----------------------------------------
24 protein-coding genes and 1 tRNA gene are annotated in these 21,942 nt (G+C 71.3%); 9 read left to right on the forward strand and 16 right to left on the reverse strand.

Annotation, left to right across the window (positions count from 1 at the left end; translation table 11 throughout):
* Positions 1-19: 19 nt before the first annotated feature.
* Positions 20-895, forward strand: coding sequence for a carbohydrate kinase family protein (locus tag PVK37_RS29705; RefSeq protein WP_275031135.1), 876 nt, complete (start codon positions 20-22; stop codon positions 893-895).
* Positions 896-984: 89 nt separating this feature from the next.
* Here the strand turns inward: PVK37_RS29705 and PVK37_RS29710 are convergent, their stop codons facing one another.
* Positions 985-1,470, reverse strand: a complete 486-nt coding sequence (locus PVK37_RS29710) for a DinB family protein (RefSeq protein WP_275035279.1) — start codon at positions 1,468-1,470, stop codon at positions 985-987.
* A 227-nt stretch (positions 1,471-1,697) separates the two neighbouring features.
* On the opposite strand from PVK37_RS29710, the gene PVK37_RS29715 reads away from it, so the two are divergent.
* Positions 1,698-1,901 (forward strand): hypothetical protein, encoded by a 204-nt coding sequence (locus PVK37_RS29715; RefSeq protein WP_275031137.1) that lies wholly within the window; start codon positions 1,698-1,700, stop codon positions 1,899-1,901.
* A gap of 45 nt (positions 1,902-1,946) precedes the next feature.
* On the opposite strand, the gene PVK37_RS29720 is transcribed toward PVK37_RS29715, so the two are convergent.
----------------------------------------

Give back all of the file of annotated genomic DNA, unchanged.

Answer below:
24 protein-coding genes and 1 tRNA gene are annotated in these 21,942 nt (G+C 71.3%); 9 read left to right on the forward strand and 16 right to left on the reverse strand.

Annotation, left to right across the window (positions count from 1 at the left end; translation table 11 throughout):
* Positions 1-19: 19 nt before the first annotated feature.
* Positions 20-895, forward strand: coding sequence for a carbohydrate kinase family protein (locus tag PVK37_RS29705; RefSeq protein WP_275031135.1), 876 nt, complete (start codon positions 20-22; stop codon positions 893-895).
* Positions 896-984: 89 nt separating this feature from the next.
* Here the strand turns inward: PVK37_RS29705 and PVK37_RS29710 are convergent, their stop codons facing one another.
* Positions 985-1,470, reverse strand: a complete 486-nt coding sequence (locus PVK37_RS29710) for a DinB family protein (RefSeq protein WP_275035279.1) — start codon at positions 1,468-1,470, stop codon at positions 985-987.
* A 227-nt stretch (positions 1,471-1,697) separates the two neighbouring features.
* On the opposite strand from PVK37_RS29710, the gene PVK37_RS29715 reads away from it, so the two are divergent.
* Positions 1,698-1,901 (forward strand): hypothetical protein, encoded by a 204-nt coding sequence (locus PVK37_RS29715; RefSeq protein WP_275031137.1) that lies wholly within the window; start codon positions 1,698-1,700, stop codon positions 1,899-1,901.
* A gap of 45 nt (positions 1,902-1,946) precedes the next feature.
* On the opposite strand, the gene PVK37_RS29720 is transcribed toward PVK37_RS29715, so the two are convergent.